Subtle enhancements to the eye-catching looks and added equipment will help the Sportage retain its place as Kia’s biggest seller. It’s a shame emissions still aren’t class leading, but the updates to the suspension and sound insulation have improved comfort and refinement. We’d avoid the pricey Kia Sportage KX-4 4x4 and go for the cheaper to run front-wheel drive 1.7 CRDi.
The Kia Sportage success story shows no sign of ending and now Kia is hoping to write the next chapter with a subtly revised version of their big-selling compact SUV.
Unsurprisingly, given its continued popularity - over 20,000 were sold in the UK last year, and it remains the firm’s biggest seller in Europe and the UK – changes to the Sportage aren’t dramatic.
Visually, the snazzy looks have been left alone, but if you look closely you’ll spot a new grille, LED taillights and a shark fin roof antenna. Inside, there are extra soft touch materials across the layered dash and upper door panels, while higher trim models come with an excellent 7.3-inch touch-screen navigation system and Infinity audio system.
The engine line up is unchanged with a choice of 1.6-litre petrol and 1.7-litre diesel front wheel drive models, plus flagship 2.0-litre diesel all-wheel drive cars with 134bhp and 181bhp outputs.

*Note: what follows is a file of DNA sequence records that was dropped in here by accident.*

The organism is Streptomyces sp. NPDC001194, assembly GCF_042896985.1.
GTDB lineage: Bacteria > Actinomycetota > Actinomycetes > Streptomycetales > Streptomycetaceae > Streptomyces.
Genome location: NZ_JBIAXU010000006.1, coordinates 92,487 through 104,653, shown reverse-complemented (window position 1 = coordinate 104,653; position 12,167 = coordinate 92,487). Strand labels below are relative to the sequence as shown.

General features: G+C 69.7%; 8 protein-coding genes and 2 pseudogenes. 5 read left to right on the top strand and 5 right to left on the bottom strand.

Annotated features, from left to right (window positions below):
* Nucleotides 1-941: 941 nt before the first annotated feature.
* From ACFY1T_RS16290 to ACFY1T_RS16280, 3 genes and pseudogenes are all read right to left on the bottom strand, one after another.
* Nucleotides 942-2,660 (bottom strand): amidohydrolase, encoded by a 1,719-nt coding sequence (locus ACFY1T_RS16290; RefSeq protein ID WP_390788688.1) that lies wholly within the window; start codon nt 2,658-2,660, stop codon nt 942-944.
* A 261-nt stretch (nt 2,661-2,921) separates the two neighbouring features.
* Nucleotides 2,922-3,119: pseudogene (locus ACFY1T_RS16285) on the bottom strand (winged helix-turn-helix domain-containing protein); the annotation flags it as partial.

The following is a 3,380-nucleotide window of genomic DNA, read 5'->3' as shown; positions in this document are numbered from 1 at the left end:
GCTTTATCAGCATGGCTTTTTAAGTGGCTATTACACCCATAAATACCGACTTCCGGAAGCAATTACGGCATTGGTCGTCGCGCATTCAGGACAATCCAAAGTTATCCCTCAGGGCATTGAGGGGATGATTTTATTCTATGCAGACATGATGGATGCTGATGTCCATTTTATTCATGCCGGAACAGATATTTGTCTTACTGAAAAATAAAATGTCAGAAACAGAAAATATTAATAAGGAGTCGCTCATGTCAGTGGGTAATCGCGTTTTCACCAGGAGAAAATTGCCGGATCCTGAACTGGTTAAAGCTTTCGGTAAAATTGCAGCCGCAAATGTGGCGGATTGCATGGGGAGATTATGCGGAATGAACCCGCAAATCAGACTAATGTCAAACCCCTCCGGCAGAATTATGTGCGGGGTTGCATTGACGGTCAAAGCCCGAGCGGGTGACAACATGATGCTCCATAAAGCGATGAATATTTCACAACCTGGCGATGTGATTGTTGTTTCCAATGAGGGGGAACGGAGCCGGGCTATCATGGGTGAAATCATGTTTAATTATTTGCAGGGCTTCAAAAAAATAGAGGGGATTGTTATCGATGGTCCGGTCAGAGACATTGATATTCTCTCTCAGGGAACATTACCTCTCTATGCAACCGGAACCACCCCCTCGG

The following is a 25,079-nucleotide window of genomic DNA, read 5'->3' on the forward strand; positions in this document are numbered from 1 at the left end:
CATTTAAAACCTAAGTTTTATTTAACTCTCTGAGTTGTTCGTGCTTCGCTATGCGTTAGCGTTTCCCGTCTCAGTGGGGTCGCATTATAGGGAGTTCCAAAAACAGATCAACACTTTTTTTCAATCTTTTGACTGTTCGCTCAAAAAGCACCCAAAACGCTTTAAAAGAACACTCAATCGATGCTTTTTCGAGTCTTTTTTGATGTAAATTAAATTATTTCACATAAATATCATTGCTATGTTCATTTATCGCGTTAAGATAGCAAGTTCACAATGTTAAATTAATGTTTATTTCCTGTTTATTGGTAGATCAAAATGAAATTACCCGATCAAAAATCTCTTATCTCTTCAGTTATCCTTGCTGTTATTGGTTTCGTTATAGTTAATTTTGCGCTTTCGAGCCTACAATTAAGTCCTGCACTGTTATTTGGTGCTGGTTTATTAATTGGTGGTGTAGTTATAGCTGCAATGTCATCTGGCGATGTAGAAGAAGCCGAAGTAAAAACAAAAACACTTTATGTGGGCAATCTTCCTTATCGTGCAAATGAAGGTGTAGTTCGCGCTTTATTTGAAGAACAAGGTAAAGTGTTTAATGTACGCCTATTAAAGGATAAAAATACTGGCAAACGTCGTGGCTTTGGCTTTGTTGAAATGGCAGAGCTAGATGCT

With a range of 16 models prices stretch from £17,495 to £29,495 and it’s the 1.7-litre CRDi diesel that’ll continue to be the most popular in the UK, although our European test car was in a flagship KX-4 trim high-output 2.0-litre CRDi AWD.
However, it’s the revisions Kia has made across the board to the chassis that’ll be of most interest. With the aim of improving comfort and refinement, they’ve added a layered film into the screen to reduce wind noise, while to reduce vibrations, the front subframe is now bush mounted, rather than direct bolted to the bodyshell.
As a result motorway refinement has been improved and road noise is better isolated from the cabin. At the same time softer suspension top mounts and revised damping are aimed at addressing the Sportage’s slightly firm ride. Our KX-4 trim car’s large 18-inch wheels made it hard to judge the success of this revision and we’ll have to reserve judgement until we drive a front-drive model on UK roads.
Also new to the Sportage is Kia’s FlexSteer system, which gives you Comfort, Normal and Sport settings with varying levels of steering weighting. More importantly, the rack is now 4.5 per cent quicker, and combined with the suspension revisions, the Sportage responds a little sharper to driver inputs, although it’s still someway shy of matching the class leading handling of the Mazda CX-5.
Still, the big-selling Sportage has been refined enough to ensure its continued popularity for some time yet.
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